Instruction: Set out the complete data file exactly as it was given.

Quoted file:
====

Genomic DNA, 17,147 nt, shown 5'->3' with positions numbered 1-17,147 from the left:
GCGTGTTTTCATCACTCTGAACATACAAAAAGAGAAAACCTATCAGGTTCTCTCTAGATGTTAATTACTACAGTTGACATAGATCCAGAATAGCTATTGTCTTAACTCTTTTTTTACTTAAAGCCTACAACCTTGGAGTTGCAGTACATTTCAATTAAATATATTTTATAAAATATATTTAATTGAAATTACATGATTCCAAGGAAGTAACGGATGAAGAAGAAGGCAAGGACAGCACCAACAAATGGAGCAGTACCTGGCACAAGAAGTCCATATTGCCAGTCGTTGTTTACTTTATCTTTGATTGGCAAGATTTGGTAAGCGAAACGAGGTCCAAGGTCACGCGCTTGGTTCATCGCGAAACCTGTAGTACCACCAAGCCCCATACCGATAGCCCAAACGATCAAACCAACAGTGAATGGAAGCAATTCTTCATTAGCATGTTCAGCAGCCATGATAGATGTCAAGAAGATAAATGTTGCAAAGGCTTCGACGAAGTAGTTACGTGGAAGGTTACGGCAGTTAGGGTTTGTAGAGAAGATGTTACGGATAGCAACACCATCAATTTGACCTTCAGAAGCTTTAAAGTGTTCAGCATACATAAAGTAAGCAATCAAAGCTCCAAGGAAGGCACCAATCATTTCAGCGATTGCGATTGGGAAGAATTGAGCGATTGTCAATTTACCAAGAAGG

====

Genomic DNA, 17,147 nt, shown 5'->3' with positions numbered 1-17,147 from the left:
GCGTGTTTTCATCACTCTGAACATACAAAAAGAGAAAACCTATCAGGTTCTCTCTAGATGTTAATTACTACAGTTGACATAGATCCAGAATAGCTATTGTCTTAACTCTTTTTTTACTTAAAGCCTACAACCTTGGAGTTGCAGTACATTTCAATTAAATATATTTTATAAAATATATTTAATTGAAATTACATGATTCCAAGGAAGTAACGGATGAAGAAGAAGGCAAGGACAGCACCAACAAATGGAGCAGTACCTGGCACAAGAAGTCCATATTGCCAGTCGTTGTTTACTTTATCTTTGATTGGCAAGATTTGGTAAGCGAAACGAGGTCCAAGGTCACGCGCTTGGTTCATCGCGAAACCTGTAGTACCACCAAGCCCCATACCGATAGCCCAAACGATCAAACCAACAGTGAATGGAAGCAATTCTTCATTAGCATGTTCAGCAGCCATGATAGATGTCAAGAAGATAAATGTTGCAAAGGCTTCGACGAAGTAGTTACGTGGAAGGTTACGGCAGTTAGGGTTTGTAGAGAAGATGTTACGGATAGCAACACCATCAATTTGACCTTCAGAAGCTTTAAAGTGTTCAGCATACATAAAGTAAGCAATCAAAGCTCCAAGGAAGGCACCAATCATTTCAGCGATTGCGATTGGGAAGAATTGAGCGATTGTCAATTTACCAAGAAGG